Gwyneth Paltrow elimination diet: Is 'It's All Good' bad for hungry kids?

gwyneth-paltrow-elimination-diet-cook-book-gi.jpg Gwyneth Paltrow is catching flak as the author of a new cookbook that urges readers to adopt a sugar-free, low carb, gluten-free diet for their entire families. Paltrow suggests starting the year with a very strict "elimination" diet, then working up to recipes that still eschew meat, dairy, eggs, sugar, soy, shellfish, wheat, alcohol, coffee, and processed foods.

The "Iron Man 3" star's recipe book is called "It's All Good: Delicious, Easy Recipes That Will Make You Look Good and Feel Great." Paltrow writes in her chapter on grains, "Every single nutritionist, doctor and health-conscious person I have ever come across ... seems to concur that [gluten] is tough on the system and many of us are at best intolerant of it and at worst allergic to it."

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But what she's facing criticism for is a statement she makes later in the chapter. "Sometimes when my family is not eating pasta, bread or processed grains like white rice, we're left with that specific hunger that comes with avoiding carbs," writes Gwyneth. And that has the folks at the New York Post expressing concern for eight-year-old Apple and six-year-old Moses, Paltrow's children with her husband, Coldplay rocker Chris Martin.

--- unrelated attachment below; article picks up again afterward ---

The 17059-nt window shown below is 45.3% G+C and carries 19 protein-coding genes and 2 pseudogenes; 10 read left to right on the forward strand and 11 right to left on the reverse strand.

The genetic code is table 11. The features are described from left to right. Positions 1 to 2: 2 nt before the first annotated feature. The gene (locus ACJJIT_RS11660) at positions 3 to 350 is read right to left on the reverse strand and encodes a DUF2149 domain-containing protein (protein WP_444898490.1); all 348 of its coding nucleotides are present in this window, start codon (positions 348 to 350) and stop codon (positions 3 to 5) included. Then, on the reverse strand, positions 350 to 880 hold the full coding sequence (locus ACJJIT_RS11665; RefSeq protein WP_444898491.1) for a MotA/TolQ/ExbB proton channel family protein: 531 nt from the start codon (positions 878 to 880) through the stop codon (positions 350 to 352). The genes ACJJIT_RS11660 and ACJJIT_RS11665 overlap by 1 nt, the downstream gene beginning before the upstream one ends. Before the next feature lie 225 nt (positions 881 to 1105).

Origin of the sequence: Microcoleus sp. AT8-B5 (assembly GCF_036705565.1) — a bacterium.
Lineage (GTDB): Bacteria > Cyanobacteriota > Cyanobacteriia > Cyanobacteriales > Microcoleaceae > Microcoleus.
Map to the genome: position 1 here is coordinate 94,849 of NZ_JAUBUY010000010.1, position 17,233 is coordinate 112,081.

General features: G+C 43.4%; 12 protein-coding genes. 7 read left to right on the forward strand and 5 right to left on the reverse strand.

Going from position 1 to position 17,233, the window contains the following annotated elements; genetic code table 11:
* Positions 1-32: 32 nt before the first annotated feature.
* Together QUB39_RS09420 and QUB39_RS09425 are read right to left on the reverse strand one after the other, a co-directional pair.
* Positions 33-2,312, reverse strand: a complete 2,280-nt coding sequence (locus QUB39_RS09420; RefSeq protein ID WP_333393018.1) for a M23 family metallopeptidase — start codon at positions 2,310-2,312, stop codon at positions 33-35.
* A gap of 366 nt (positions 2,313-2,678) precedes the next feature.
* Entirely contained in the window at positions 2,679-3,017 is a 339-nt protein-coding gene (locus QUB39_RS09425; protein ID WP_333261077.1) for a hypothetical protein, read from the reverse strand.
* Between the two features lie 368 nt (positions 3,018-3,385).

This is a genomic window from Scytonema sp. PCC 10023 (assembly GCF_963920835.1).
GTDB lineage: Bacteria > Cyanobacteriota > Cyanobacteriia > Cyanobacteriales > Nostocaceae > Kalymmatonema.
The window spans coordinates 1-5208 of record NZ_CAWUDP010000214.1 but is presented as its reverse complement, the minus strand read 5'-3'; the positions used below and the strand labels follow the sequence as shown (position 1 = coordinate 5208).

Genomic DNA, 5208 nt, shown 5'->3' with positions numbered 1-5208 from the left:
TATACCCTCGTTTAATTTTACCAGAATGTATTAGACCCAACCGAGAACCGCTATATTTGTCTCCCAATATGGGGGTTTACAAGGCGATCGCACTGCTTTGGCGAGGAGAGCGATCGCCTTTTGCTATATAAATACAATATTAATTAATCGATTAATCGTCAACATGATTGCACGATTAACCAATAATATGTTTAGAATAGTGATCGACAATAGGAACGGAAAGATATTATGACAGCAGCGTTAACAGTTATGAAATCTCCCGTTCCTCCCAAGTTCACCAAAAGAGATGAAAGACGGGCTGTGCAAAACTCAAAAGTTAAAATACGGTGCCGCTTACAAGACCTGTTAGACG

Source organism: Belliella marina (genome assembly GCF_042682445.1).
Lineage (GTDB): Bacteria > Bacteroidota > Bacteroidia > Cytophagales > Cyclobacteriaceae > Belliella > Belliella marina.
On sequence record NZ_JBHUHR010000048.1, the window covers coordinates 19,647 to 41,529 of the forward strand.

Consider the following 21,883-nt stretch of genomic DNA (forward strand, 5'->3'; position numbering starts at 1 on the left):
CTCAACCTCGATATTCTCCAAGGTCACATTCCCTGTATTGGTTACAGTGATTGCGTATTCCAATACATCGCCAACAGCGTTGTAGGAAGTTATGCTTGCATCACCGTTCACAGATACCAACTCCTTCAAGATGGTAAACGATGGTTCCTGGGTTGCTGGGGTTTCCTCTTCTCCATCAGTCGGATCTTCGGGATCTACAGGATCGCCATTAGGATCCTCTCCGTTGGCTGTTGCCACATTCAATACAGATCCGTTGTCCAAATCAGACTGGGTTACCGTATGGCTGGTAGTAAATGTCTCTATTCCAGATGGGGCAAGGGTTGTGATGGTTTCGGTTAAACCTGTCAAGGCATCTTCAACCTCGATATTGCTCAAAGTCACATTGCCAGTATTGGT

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Gwyneth better get the critics under control if she's really planning to shy away from acting and focus more on her lifestyle brand. Between rampant parodies of her weekly newsletter, "GOOP," and this new question of whether her kids are getting proper nutrition, she's not exactly looking like Martha Stewart.
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